Eventually, she was able to put together the life she envisioned. When she and her husband moved to Wilmington in 1989, they had an 18-month-old and she was five months pregnant. In order to retain some flexibility in her schedule, she “worked as a freelance natural science educator, sewing together a variety of jobs teaching children about nature.” After she enrolled her daughters at the Friends School of Wilmington, Karen left her job as a contract naturalist for the North Carolina Museum of Natural Sciences, where she helped teachers across the state incorporate environmental learning in their classrooms, and took a job at the Friends School of Wilmington. At last, she had a classroom of her own.

Now 15 years on, Karen has mentored a generation of children. Over time, she’s transformed her solitary time in the outdoors into a community of children, parents and teachers who appreciate and explore the natural world. “There many children like me who seek solace in the outdoors — who seek a kinship with the natural world.” Though she laments that those natural spaces are dwindling each day, she is always looking for ways to deepen her students’ relationship with the ecology and wildlife in the Cape Fear region.

Each grade at Friends School of Wilmington explores a placed-based theme to enhance instruction in math, reading and writing. “We intentionally focus on real-life subjects and issues within the Wilmington community. This year it’s the Cape Fear River.”

Karen and her colleagues emphasize that nature is not a destination. “It’s around us all the time. All we have to do is look.” The teachers help students form bonds with the animals and plants around the schoolyard by creating and maintaining pollinator and vegetable gardens, and enjoying what Karen calls a “loose parts” playground. This is a space where children can use random objects and the natural environment to create music, forts, sculptures and whatever comes to mind.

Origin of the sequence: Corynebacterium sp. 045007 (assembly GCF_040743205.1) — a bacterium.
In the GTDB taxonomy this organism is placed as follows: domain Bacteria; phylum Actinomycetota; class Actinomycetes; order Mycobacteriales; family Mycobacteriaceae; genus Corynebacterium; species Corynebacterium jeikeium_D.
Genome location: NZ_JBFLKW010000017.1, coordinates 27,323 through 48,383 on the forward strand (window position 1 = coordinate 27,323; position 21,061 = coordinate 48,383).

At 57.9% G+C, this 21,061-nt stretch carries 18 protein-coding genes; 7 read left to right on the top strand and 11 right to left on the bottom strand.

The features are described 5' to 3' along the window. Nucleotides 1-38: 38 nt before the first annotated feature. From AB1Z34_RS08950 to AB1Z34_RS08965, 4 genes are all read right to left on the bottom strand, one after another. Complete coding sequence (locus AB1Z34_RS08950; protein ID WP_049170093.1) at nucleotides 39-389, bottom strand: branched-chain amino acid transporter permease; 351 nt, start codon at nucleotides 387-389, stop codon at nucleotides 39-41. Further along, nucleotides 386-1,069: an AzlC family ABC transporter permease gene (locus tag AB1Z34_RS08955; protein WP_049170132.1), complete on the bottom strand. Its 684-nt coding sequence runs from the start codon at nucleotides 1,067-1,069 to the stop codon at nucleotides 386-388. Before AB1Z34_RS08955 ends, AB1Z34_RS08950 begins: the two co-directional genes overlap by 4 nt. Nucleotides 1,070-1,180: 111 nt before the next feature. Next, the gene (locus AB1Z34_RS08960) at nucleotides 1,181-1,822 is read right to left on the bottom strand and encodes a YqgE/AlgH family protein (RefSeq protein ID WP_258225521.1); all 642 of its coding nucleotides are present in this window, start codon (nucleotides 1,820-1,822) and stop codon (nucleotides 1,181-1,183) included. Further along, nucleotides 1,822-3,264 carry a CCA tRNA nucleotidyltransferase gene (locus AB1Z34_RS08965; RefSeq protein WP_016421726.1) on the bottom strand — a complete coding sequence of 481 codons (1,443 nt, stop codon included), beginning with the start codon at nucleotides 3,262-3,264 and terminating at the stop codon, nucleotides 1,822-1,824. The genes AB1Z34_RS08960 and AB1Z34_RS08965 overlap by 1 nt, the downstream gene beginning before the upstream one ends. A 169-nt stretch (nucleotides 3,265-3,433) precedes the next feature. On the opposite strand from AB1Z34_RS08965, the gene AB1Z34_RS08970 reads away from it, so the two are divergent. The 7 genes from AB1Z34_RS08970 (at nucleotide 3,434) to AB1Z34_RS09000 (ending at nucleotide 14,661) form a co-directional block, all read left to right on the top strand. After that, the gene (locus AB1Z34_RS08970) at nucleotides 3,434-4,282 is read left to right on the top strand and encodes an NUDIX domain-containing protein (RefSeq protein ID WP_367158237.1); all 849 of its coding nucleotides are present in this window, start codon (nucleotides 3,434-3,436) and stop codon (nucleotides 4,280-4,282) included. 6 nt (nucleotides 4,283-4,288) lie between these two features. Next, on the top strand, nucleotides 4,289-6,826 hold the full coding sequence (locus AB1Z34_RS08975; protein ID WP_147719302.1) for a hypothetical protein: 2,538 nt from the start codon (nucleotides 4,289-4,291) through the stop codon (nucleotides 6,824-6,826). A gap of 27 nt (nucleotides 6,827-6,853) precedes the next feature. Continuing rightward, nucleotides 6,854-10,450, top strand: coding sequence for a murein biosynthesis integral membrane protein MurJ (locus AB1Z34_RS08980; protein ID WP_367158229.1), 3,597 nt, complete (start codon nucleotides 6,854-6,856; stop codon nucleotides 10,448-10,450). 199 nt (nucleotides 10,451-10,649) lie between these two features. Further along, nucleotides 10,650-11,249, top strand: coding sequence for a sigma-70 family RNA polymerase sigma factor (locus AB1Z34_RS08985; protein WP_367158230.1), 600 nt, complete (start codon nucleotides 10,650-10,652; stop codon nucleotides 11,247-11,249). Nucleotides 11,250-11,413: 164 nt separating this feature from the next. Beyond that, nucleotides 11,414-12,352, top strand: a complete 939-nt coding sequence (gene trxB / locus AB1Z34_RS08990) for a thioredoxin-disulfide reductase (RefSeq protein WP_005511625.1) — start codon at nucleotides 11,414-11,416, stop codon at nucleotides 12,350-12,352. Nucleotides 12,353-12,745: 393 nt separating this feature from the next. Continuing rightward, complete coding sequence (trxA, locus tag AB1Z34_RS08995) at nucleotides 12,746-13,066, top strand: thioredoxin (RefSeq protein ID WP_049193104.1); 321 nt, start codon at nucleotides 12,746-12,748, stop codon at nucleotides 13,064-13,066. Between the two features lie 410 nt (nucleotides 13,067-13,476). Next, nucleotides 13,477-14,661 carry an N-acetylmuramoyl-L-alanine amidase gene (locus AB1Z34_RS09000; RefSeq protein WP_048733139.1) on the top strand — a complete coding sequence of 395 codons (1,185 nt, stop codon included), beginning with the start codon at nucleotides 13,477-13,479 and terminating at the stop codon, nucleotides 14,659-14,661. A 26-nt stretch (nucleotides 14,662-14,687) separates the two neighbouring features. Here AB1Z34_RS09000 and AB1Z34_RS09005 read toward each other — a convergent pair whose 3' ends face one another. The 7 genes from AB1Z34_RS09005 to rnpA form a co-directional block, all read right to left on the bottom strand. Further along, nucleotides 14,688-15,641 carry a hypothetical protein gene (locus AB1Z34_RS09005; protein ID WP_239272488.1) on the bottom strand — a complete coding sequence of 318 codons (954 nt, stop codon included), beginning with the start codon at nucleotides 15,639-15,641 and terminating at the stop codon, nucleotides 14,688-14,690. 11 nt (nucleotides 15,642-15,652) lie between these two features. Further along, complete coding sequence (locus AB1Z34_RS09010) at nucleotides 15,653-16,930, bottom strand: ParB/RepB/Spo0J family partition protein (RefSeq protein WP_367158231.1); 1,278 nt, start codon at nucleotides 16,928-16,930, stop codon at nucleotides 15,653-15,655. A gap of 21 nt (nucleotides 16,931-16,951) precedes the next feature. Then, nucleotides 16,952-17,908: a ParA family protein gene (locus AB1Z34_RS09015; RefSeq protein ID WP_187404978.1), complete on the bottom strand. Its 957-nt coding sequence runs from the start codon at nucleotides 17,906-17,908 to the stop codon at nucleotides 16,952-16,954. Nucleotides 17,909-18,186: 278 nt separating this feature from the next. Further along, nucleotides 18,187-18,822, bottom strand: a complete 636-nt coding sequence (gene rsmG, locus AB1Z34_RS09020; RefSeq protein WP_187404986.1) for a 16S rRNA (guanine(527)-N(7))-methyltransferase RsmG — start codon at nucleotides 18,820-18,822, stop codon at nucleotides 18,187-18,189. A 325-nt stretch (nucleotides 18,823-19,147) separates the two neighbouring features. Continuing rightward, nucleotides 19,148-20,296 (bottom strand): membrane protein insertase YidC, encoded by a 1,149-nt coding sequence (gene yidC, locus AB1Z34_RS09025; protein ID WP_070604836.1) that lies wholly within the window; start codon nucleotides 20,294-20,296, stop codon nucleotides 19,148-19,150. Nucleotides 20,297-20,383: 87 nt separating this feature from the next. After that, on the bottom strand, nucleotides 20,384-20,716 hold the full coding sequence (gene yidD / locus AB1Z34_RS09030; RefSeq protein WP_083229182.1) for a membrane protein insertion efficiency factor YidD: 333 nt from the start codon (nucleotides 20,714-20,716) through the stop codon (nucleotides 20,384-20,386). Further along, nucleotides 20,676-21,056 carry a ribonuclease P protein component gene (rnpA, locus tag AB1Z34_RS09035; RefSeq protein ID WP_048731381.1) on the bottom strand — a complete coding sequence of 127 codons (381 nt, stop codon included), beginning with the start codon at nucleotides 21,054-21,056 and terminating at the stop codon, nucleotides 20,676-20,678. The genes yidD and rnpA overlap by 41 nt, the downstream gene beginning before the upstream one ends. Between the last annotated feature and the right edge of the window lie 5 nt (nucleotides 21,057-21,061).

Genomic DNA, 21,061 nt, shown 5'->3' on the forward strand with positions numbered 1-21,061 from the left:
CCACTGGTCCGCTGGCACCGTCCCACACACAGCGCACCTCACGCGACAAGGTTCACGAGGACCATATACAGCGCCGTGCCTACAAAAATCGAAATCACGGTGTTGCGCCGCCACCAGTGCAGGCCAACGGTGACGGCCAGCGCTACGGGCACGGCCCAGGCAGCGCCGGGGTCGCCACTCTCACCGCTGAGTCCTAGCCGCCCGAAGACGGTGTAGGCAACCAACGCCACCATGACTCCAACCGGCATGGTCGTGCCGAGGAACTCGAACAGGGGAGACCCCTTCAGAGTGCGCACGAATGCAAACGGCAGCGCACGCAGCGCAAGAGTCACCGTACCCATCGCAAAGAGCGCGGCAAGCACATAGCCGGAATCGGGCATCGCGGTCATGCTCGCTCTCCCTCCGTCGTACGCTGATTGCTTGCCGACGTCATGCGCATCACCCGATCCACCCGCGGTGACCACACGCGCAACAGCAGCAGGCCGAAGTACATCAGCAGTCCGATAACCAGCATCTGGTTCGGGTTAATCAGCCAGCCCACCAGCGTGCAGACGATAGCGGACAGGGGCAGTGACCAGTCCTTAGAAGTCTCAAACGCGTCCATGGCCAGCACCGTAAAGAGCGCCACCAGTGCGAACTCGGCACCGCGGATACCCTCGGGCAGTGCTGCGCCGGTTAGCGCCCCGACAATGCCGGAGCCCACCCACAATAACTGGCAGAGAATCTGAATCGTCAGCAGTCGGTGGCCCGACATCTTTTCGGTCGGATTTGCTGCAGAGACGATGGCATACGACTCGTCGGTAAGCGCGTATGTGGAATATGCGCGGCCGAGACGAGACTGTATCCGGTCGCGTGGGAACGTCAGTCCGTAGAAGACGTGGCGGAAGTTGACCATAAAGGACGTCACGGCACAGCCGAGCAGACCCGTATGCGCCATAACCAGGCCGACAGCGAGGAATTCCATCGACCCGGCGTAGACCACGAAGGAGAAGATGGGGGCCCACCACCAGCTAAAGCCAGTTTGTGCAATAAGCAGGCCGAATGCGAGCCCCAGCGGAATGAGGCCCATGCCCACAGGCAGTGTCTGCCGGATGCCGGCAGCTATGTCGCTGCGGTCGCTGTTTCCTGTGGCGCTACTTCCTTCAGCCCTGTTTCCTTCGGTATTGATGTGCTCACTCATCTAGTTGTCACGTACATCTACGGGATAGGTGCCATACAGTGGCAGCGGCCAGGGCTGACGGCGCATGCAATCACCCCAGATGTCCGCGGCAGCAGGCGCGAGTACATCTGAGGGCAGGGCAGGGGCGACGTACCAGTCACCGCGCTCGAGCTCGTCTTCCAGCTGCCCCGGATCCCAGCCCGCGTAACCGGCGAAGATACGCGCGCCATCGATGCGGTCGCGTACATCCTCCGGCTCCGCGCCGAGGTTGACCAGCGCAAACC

Karen also comments on the barriers women working in the environmental field can face. “As a child, I did not have many female role models who were naturalists. I knew about Rachel Carson and Annie Dillard’s Pilgrim at Tinker Creek, which was published when I was 10.” Karen and her colleagues are helping to eradicate this lingering retrograde sexism by example. She, her co-teacher, and their full time assistant form a trio of female teachers. Their monthly hikes are all led by women teachers, and as NC certified environmental educators they routinely handle wild animals. “We believe it is important for students to see us interacting confidently and positively with the outdoor environment.”

Before we part, I take a look through my photos. I’m struck for a moment by how rare it is to see a portrait of a confident, middle-aged Southern woman out in the wild. Especially since many women now work as environmental educators, park rangers, scientists, writers and activists.

As Karen gets on her bike to head home, I think about the notion of the butterfly effect, and how small movements can lead to dramatic shifts in the environment. Karen is one such creature — moving to her own beat, extending the walls of her classroom to include the outdoors — quietly shifting the focus of the old status quo by the simple radical act of being herself, and offering children spaces where they may do the same.

Virginia Holman is a regular Salt contributor and teaches in the creative writing department at UNCW.